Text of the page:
At the naval hospital (in San Diego's Balboa Park) I was assigned to a room with five other Marines. One was a handsome, young blond boy, perhaps 18, who had lost an eye in combat. Every day near dusk one of the nurses would sit beside him and offer comforting words. The boy had told the sympathetic nurses that he was afraid of losing his other eye to an accident or some disease. He was deeply troubled by the dark. Occasionally during the long nights he could be heard quietly crying. Then he was transferred to a special ward for the blind.
More surgery was performed on my legs to remove even more shrapnel. I was encouraged to walk with crutches, and rehabilitation went smoothly. Soon I was able to cast aside the crutches, as I healed rapidly. Then I was overjoyed to learn I would be given a medical leave, and I happily left for the long train journey back to my hometown.
The reunion with my joyful family was memorable and marked by repeated kisses and an abundance of tears, cheers, and backslaps. My mother had concocted one of her incomparable spaghetti meals with spicy sausages and mouth-watering meatballs. This entree was followed by chicken cacciatore. Bottles of robust red wine were shared. Zesty cheeses and a cornucopia of fresh fruit appeared magically. Italian liqueurs such as anisette, amaretto, and Frangelico graced the heavily laden table. Neighbors had brought over pies, cakes, cookies, and scones. The long-awaited night melted into early morning and was filled with joy, love, the telling of much-repeated stories, and recounting treasured memories of our great family life.
The War Inside
I RETURNED TO THE HOSPITAL, where I was soon discharged, and went back to the Marine base in San Diego, where I was sent back to duty. Several months later I was given a medical discharge and then I was warmly welcomed home all over again.
Just after I was discharged I apparently suffered from what used to be referred to as shell shock. It was called soldier's heart during the Civil War, but now is referred to as post-traumatic stress disorder. My patient mother sat up with me many a restless night when I drifted in and out of nagging nightmares. And after I married, I often would frighten my young wife, Babe (a.k.a. Loraine), with terrified outcries during my shattered sleep, such as, "Hey, they're coming? Oh, no!" or "Holy sh--, is anybody watching the left flank?" Babe would comfort me by holding me tight and saying over and over, "It's OK, it's OK, hon, it's all over. All over!"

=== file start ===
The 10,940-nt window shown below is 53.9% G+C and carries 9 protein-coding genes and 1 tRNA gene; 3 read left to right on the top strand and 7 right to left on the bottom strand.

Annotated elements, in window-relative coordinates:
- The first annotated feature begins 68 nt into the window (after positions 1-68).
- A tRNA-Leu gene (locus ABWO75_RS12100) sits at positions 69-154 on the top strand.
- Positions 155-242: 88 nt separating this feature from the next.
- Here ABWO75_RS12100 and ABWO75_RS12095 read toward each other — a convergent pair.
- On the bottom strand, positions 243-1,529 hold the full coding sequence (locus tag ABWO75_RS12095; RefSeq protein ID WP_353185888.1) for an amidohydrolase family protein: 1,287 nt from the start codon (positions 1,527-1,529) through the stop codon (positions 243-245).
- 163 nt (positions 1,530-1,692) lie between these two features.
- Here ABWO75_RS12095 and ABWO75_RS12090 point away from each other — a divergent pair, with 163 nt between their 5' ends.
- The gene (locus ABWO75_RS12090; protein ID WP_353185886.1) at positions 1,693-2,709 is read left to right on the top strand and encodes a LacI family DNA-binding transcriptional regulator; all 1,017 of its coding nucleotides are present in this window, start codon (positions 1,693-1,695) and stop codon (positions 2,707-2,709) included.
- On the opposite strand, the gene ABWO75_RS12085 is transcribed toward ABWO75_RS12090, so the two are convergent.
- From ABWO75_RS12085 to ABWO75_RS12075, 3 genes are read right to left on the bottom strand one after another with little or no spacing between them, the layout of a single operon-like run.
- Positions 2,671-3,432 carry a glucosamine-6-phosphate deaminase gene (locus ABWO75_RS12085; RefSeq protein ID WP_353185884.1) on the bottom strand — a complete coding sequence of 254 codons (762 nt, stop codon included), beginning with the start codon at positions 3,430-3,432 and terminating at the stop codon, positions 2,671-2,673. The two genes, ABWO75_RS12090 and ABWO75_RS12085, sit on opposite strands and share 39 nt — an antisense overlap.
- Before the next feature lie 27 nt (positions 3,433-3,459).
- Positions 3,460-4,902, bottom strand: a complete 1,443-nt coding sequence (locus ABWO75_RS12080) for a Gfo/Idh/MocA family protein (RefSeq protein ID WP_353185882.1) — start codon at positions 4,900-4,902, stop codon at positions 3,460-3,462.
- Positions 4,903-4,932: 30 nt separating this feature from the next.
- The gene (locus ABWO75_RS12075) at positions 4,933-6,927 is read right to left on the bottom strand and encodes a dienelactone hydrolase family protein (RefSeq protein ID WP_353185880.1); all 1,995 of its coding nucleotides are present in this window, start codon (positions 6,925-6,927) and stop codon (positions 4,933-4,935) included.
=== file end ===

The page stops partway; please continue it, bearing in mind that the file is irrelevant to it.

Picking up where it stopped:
The disturbing dreams went on sporadically for decades and I still occasionally will wake up in a sweat. And for years I seldom discussed my apparently deeply imbedded wartime remembrances. Babe always listened sympathetically on those rare occurrences I when I did "open up."
For some 70 years I apparently suppressed my good and bad wartime memories. After being discharged from the Marines, I, like many others, doggedly decided to "suck it up" after graduating from college and get on with my life and career. I earned my degree in journalism with the much-appreciated help of the GI Bill. Without that anxiously awaited government monthly check, I, along with probably millions of other veterans, never could have gone to college.
Nick Cariello worked as a journalist for 30 years after finishing college. For all but five of those years, he was news editor of the Racine Journal Times in his home town of Racine, Wisconsin, where the Root River empties into Lake Michigan. Today he lives in Tucson, Arizona, where he celebrated his 93rd birthday on September 11, 2015.
Caption: Above: At the end of a 500-foot pier stretching into Tarawa's lagoon, marines with a raft full of wounded await a landing craft to carry the casualties to a troopship. The wounded Cariello made the same raft journey--slowed by enemy sniper fire along the way. Top: Cariello still had with him an Mk 2 fragmentation grenade like this one, standard issue for infantry. Opposite: Hauled aboard a troopship like these wounded marines off Tarawa, Cariello caused panic when his grenade fell from his fatigues onto the emergency room floor.
Caption: From Tarawa, Cariello sailed to Hawaii and California for care. Top left: Nurses aboard USS Solace (AH-5), which carried him to San Diego. Top right: Solace was a hospital ship with surgical capability. Above: At San Diego's naval hospital, a nurse reads to men recovering, like Cariello, from wounds received in the South Pacific. Nurses played key roles in recovery. One in Hawaii saved Cariello from morphine addiction.
Caption: Cariello spent Christmas 1943 in the hospital. But in mid-January he went home on leave, and his mom cooked an Italian feast. Upper right: Here he stands with (from left) brothers Rudy and Joe and his dad, Frank. Lower right: Cariello's sisters Mary (left) and Esther welcomed him home with joy.